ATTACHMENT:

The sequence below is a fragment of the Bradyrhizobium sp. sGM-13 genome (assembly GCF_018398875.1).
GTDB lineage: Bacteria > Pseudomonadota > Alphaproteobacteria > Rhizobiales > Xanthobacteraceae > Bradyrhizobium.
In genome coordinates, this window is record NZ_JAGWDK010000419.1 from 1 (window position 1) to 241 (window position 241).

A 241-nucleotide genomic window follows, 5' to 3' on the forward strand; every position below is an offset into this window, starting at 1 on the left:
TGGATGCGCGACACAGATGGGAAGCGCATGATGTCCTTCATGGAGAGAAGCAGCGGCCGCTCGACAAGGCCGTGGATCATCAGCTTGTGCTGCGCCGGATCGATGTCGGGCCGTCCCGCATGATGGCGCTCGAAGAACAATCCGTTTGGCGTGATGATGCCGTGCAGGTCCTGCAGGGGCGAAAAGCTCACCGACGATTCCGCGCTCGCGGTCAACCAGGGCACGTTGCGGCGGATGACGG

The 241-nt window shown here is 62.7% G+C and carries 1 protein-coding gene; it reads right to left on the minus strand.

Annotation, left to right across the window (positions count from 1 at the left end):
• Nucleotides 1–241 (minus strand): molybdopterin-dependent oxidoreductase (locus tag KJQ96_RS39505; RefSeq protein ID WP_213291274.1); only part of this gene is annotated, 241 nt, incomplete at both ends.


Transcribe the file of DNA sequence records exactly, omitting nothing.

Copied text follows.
The sequence below is a fragment of the Bradyrhizobium sp. sGM-13 genome (assembly GCF_018398875.1).
GTDB lineage: Bacteria > Pseudomonadota > Alphaproteobacteria > Rhizobiales > Xanthobacteraceae > Bradyrhizobium.
In genome coordinates, this window is record NZ_JAGWDK010000419.1 from 1 (window position 1) to 241 (window position 241).

A 241-nucleotide genomic window follows, 5' to 3' on the forward strand; every position below is an offset into this window, starting at 1 on the left:
TGGATGCGCGACACAGATGGGAAGCGCATGATGTCCTTCATGGAGAGAAGCAGCGGCCGCTCGACAAGGCCGTGGATCATCAGCTTGTGCTGCGCCGGATCGATGTCGGGCCGTCCCGCATGATGGCGCTCGAAGAACAATCCGTTTGGCGTGATGATGCCGTGCAGGTCCTGCAGGGGCGAAAAGCTCACCGACGATTCCGCGCTCGCGGTCAACCAGGGCACGTTGCGGCGGATGACGG

The 241-nt window shown here is 62.7% G+C and carries 1 protein-coding gene; it reads right to left on the minus strand.

Annotation, left to right across the window (positions count from 1 at the left end):
• Nucleotides 1–241 (minus strand): molybdopterin-dependent oxidoreductase (locus tag KJQ96_RS39505; RefSeq protein ID WP_213291274.1); only part of this gene is annotated, 241 nt, incomplete at both ends.